December 17, 2018
Meet the Startups

With millions raised, Dream Payments seeks help with strategic shift

HBJ Photo | Matt Pilon
HBJ Photo | Matt Pilon
Brent Ho-Young, CEO of Dream Payments, is hoping the Hartford insurance accelerator can quicken his company's recently shifted business model.

While most insurtech startups come to Hartford seeking connections and later learn of potential funding opportunities from the state, Dream Payments took the opposite tack.

The company secured $10 million in financing, including $1.5 million from Connecticut Innovations, the state's quasi-public venture fund, several months after winning the pitch competition VentureClash in 2016, and opened a Stamford office.

This summer, it restructured its business model, abandoning sales of its payment-processing services to merchants to focus instead on financial institutions and insurers. It laid off a small number of employees connected to the decision, the Stamford Advocate reported in July.

In November, Dream Payments won a spot in Hartford InsurTech Hub's 2019 accelerator. CEO Brent Ho-Young said he plans to set up operations in Hartford as his 22-employee company pursues insurance customers. In an interview, Ho-Young called the accelerator "growth on steroids" for companies targeting the insurance market.

"To use the accelerator as a platform to connect with insurance carriers and prototype or develop new products for them is just a phenomenal opportunity," Ho-Young said. "I think without the accelerator it'd just take a lot longer to get that growth."

He said Dream has already landed its first insurance customer. Early next year, that insurer will launch rapid payout functionality for travel insurance claims, enabled by Dream's technology.

He said there are other insurtech accelerators around the world, but his sense is that Startupbootcamp, which runs the Hartford accelerator, is among the best.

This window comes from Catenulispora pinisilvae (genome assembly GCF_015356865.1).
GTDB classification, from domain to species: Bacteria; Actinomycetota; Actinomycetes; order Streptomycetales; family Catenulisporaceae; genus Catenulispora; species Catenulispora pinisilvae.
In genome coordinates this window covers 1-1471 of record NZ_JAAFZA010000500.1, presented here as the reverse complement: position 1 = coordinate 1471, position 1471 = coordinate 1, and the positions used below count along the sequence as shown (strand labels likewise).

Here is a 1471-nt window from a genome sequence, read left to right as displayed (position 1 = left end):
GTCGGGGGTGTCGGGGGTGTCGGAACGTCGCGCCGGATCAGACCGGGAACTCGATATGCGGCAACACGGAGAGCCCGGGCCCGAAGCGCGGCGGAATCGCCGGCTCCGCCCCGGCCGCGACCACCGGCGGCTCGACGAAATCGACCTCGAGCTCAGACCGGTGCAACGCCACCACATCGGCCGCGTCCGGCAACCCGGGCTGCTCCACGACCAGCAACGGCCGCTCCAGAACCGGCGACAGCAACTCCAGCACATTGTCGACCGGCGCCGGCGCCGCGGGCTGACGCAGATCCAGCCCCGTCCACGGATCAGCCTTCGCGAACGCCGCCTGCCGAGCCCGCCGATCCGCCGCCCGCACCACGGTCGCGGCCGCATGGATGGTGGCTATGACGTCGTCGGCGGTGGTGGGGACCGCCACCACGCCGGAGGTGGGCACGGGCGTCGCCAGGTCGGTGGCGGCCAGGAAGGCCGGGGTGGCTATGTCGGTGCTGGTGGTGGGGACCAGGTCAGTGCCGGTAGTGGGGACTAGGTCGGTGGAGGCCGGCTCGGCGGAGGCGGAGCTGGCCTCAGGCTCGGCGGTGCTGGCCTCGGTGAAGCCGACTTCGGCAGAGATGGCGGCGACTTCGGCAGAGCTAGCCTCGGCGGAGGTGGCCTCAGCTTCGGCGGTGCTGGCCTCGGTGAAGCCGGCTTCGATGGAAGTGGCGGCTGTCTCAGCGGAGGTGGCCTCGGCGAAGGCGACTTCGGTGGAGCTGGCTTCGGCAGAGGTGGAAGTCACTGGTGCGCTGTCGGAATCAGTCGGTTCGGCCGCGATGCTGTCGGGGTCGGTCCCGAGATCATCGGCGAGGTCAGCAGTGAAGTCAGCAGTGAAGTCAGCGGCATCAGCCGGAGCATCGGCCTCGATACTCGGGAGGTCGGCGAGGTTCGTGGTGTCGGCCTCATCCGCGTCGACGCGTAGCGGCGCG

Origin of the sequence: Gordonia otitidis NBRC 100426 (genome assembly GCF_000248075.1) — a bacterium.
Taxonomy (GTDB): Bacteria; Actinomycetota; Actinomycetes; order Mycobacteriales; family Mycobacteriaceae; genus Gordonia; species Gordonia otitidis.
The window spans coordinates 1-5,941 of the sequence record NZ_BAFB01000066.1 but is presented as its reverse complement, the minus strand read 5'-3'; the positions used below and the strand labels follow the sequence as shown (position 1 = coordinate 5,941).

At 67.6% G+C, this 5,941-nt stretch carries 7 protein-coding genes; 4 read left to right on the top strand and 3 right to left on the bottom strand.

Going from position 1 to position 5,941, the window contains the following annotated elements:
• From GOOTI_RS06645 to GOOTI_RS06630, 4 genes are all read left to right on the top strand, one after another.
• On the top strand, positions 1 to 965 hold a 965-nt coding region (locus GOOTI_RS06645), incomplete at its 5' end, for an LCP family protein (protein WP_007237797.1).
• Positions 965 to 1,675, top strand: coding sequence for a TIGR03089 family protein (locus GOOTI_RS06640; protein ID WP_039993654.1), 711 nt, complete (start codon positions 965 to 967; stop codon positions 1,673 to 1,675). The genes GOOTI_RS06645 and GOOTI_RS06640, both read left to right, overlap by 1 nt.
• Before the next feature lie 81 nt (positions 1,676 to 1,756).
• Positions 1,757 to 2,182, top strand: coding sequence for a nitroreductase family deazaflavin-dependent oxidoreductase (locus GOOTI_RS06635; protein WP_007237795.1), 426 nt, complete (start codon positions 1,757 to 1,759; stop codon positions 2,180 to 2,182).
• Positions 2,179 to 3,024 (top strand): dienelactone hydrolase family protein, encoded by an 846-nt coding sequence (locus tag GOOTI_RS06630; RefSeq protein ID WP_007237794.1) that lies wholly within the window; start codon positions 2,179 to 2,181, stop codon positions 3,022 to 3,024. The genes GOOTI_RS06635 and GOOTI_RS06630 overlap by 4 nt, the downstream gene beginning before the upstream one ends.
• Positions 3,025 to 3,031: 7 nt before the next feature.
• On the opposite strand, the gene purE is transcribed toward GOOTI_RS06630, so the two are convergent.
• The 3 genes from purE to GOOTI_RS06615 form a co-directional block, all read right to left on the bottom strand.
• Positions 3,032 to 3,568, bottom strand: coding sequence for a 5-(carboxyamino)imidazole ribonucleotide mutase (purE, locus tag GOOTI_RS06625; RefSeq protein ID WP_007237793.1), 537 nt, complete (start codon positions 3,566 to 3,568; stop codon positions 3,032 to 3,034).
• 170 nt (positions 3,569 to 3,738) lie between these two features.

Indian startups make Hartford inroads

After participating in the InsurTech Hub's inaugural class, Aureus Analytics and Pentation Analytics have both stuck around the city for the past seven months, with no plans to leave.

The India-based companies are hoping to raise capital and secure customer contracts in the near future.

Aureus, which uses AI technology to analyze customer sentiment, is in the midst of a pilot program with Travelers and three other companies outside of Connecticut, and recently signed a customer in Texas, according to CEO Anurag Shah.

"In 2019, hopefully we look at putting it into production," Shah said of his work with Travelers.

One of the key lessons he took away from the accelerator was about product messaging.

"How do we present it to [potential] customers in a way that makes best use of their time?" Shah said. "Sometimes we do a great job at technology, but converting it to a language a business buyer relates to is the more challenging part."

Meanwhile, Pentation, which offers analytics software, is working to secure a pilot project with one company and completing a second with another, which it hopes will translate into its first U.S. revenue.

Kamal K. Das, chief operations officer of the 35-employee company, said he expects to recruit several hires for its Upward Hartford office downtown in the New Year. Pentation is also trying to raise $2 million.

Das said InsurTech Hub's mentors gave key advice on product design, branding and the U.S. market, and he credits the program for helping Pentation make connections with new partners.

"The connections we made have brought in leads that we are pursuing for closure," Das said.

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